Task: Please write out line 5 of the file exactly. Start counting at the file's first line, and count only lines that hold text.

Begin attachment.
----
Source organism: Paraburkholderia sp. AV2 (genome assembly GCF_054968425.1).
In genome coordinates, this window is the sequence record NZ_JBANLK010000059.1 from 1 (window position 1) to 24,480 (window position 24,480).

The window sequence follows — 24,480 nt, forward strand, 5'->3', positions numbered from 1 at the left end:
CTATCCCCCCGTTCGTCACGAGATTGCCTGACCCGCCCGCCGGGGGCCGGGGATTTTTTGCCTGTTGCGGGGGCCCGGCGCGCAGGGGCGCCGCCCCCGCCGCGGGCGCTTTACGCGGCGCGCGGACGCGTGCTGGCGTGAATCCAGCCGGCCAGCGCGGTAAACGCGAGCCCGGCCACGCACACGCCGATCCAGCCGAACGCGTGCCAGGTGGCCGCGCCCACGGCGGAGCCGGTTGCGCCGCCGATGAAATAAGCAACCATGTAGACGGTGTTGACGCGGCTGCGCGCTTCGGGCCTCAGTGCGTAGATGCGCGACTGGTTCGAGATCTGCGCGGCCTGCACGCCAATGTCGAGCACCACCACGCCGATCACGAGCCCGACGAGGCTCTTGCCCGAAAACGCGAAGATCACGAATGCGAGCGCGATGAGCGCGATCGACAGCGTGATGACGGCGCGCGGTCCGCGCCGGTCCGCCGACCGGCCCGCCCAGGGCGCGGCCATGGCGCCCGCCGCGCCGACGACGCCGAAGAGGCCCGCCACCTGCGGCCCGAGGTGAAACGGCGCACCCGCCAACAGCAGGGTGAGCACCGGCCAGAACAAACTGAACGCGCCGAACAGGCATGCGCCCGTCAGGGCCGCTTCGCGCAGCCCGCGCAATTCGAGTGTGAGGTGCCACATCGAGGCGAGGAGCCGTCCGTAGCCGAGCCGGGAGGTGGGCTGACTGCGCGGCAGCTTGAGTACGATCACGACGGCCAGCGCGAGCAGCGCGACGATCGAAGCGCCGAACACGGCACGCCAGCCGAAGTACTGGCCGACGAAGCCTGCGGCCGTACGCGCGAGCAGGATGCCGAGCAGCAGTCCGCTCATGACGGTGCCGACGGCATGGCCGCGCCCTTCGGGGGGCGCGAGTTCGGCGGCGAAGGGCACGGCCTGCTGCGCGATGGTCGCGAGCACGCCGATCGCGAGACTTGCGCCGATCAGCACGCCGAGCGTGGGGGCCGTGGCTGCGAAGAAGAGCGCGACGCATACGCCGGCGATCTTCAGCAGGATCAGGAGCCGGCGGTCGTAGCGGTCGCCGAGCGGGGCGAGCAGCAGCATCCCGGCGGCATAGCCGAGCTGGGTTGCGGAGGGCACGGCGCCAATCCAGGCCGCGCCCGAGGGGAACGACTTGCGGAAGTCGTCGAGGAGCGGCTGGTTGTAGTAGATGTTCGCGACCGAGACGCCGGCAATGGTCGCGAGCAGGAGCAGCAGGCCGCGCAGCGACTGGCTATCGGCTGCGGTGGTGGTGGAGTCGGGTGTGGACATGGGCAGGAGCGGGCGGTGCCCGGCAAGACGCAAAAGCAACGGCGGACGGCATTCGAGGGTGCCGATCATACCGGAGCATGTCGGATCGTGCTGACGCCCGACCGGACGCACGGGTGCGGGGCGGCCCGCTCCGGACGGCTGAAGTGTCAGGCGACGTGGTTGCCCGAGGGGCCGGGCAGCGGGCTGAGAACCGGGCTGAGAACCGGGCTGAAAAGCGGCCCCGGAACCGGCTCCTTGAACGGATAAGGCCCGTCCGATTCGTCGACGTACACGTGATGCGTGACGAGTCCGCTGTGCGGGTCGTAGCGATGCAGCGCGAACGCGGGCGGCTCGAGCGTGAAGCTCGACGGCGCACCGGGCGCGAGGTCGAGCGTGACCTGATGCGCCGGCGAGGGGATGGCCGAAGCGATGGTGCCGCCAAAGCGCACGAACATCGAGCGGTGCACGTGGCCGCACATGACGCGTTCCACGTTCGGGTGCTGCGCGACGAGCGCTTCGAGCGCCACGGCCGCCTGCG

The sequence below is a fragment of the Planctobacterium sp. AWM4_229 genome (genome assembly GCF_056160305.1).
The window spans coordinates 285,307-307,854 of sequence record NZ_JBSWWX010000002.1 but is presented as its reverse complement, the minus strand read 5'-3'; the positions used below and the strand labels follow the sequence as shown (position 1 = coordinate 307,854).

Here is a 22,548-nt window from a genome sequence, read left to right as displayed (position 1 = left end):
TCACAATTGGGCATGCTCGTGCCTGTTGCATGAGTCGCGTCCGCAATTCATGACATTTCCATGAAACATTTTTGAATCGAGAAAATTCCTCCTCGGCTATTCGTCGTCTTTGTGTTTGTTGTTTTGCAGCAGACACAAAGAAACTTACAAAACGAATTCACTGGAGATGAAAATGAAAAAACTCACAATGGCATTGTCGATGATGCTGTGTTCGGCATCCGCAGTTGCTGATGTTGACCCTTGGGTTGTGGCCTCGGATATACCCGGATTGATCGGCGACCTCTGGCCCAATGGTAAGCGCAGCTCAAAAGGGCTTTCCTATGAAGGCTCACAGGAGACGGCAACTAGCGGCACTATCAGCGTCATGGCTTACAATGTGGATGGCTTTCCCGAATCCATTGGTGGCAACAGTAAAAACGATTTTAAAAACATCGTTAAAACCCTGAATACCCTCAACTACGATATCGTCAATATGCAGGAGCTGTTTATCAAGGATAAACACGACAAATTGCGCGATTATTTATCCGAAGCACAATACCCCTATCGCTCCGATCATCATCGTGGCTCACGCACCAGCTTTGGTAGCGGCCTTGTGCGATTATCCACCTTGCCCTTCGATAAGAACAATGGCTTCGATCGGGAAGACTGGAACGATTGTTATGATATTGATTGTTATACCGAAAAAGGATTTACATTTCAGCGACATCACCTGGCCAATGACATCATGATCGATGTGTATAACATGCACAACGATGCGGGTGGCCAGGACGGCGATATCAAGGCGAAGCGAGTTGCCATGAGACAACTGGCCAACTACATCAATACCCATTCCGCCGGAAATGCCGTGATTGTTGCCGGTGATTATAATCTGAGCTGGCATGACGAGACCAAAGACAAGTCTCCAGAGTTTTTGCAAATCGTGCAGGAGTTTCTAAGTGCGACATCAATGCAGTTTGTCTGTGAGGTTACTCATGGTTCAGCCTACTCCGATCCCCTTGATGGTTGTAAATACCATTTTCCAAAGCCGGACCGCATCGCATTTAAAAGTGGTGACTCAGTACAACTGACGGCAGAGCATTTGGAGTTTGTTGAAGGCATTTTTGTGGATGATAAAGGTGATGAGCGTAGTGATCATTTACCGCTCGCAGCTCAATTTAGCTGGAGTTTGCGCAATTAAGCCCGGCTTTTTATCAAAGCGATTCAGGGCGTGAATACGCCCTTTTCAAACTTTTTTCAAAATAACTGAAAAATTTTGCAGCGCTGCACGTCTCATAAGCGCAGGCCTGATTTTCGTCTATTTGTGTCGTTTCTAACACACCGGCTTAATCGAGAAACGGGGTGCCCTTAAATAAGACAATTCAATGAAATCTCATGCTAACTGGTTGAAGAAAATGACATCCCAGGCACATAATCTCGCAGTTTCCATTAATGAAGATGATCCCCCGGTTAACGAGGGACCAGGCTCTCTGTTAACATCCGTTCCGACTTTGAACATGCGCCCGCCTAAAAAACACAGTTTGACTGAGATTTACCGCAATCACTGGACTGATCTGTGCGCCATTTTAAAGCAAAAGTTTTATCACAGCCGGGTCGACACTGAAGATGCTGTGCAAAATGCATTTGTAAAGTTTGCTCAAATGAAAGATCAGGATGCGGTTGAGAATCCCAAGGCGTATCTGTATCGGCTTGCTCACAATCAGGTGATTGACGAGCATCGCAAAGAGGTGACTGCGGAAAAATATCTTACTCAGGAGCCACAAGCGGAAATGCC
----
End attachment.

The sequence below is a fragment of the Planctobacterium sp. AWM4_229 genome (genome assembly GCF_056160305.1).